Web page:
“The Death of Girlhood,” The Weekly Standard, April 29, 1996
“A Ladies’ Room of One’s Own,” Commentary August 1995
“A Feminist Seder,” Commentary, January 1995
In April 2009, she successfully argued in support of the proposition "It's Wrong to Pay for Sex" at an Intelligence Squared debate alongside Catherine MacKinnon, anti-prostitution activist Melissa Farley, and against Sydney Biddle Barrows, the "Mayflower Madam" and academics Tyler Cowen and Lionel Tiger. This Manhattan debate was moderated by ABC's John Donvan and syndicated on 180 NPR affiliates.
In February 2009, Wendy participated in a debate at the Oxford Union at Oxford University in opposition to the proposition "The House Believes Promiscuity is a Virtue, Not a Vice." After the debate, the House rejected the motion.
September 12, 2008: Wendy was part of a New York Times "Freakonomics" Quorum on the subject of "How to Think About Sex"
Wendy was invited to speak and participate in a Harvard University panel about "The Future of Feminism" on April 10-11, 2008. Fellow speakers included Katie Roiphe and Camille Paglia.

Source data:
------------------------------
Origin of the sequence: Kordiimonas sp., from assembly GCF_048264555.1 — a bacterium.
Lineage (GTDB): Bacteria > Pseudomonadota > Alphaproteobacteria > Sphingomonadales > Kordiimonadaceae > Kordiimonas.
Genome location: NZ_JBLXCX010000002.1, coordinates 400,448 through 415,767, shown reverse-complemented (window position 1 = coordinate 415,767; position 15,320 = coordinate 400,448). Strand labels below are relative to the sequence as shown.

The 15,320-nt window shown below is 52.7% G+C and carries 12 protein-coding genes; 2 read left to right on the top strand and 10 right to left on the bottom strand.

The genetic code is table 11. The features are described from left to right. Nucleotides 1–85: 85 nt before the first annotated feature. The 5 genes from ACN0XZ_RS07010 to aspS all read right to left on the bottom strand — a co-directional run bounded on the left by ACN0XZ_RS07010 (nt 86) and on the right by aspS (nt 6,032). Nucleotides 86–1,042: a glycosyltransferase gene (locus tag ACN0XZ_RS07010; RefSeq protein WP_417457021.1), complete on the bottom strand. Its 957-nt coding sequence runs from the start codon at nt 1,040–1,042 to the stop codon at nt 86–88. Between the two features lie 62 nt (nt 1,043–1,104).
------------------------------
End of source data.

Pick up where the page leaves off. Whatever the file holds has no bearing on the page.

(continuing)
Spring of 2007: Wendy was invited to guest blog at the “Great Mate Debate,” a blog about love and relationships hosted by Chemistry.com. Her posts appeared alongside those of “He’s Just Not That Into You” author and comic Greg Behrendt and infamous sex advice columnist Dan Savage.
September 2005: Wendy debated the influence of pornography with Northwestern Professor Laura Kipnis in Slate magazine.
"Wendy Shalit single-handedly transforms the way we view sexuality, and she is outrageously right-on. The Good Girl Revolution is a book celebrating what women truly are and can be: loved, loving, strong, and complex. Shalit is a woman of high intellect, yet her arguments are witty, hip and logically presented (and she is also truly very funny ) making this book accessible and profound for the young and mature reader alike."--Dr. Mayim Bialik, neuroscientist at UCLA and former "Blossom" star
"I cannot express to you how grateful I am to you for coming and speaking last night. It was one of the best turnouts we've ever had for an event, and the audience was probably the most receptive I've ever seen. It was such a pleasure meeting you, and you have been such an inspiration to myself, and I'm sure everyone in that audience last night. "
--Jenna Felz, head of Women’s Empowerment Group, Fordham University, November 29, 2007
Even Camille Paglia, a critic of Wendy's first book, had this to say: